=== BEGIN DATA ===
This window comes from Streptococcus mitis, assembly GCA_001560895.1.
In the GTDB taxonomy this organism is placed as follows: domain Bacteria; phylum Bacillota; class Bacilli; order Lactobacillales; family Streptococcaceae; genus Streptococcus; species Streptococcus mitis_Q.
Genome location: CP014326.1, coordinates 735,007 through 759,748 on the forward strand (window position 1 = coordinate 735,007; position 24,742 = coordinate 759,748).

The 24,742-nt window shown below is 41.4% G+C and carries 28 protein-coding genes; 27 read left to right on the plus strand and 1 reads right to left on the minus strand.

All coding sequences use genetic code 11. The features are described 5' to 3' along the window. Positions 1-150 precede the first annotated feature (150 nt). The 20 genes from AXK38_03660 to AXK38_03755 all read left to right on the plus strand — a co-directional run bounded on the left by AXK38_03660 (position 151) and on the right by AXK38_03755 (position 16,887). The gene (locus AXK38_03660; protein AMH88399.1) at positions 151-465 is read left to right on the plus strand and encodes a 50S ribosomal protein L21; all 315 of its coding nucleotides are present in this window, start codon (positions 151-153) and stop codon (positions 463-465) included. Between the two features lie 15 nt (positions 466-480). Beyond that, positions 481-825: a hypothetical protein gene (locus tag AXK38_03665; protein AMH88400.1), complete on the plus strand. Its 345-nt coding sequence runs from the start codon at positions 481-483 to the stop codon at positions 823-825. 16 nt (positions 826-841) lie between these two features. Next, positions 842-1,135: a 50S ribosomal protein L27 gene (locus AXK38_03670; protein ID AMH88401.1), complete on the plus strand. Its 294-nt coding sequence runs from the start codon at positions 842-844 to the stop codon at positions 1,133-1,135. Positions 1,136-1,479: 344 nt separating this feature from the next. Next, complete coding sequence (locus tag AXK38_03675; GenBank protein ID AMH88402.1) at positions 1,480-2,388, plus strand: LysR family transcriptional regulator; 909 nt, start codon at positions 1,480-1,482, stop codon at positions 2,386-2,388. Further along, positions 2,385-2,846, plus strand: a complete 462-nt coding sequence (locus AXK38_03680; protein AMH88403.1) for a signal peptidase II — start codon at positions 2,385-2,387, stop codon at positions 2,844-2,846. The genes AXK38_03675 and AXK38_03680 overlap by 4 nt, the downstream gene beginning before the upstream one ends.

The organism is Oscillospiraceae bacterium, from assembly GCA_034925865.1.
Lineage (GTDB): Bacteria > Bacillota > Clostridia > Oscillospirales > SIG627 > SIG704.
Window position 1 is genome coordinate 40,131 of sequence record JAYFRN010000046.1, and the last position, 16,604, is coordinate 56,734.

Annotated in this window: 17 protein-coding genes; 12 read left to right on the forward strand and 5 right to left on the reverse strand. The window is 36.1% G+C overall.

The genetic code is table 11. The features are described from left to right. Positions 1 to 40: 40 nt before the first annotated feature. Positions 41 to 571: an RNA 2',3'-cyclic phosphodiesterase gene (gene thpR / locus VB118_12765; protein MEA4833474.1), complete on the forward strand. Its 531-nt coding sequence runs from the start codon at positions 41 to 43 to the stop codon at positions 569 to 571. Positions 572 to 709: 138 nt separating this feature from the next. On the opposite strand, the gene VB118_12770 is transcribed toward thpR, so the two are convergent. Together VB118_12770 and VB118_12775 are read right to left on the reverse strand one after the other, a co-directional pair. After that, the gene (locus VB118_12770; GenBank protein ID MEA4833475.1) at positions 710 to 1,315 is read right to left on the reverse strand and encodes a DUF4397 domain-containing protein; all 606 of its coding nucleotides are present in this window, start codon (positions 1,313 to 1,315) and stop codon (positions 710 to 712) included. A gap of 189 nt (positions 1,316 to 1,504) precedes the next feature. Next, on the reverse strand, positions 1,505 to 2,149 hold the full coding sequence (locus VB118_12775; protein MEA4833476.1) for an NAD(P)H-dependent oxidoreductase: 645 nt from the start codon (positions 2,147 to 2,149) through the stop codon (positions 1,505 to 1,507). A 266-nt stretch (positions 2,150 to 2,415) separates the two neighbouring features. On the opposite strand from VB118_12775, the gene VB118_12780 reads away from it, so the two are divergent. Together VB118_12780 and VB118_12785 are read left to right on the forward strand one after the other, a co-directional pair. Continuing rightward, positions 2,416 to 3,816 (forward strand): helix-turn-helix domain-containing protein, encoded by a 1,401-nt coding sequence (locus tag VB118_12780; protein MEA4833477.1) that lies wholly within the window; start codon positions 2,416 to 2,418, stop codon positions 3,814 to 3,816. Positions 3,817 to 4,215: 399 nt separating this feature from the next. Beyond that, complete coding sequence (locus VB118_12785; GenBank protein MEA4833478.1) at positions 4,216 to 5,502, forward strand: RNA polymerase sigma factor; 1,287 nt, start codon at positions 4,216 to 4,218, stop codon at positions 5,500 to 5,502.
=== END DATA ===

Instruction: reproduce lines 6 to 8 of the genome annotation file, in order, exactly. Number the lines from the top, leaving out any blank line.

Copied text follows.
The organism is Oscillospiraceae bacterium, from assembly GCA_034925865.1.
Lineage (GTDB): Bacteria > Bacillota > Clostridia > Oscillospirales > SIG627 > SIG704.
Window position 1 is genome coordinate 40,131 of sequence record JAYFRN010000046.1, and the last position, 16,604, is coordinate 56,734.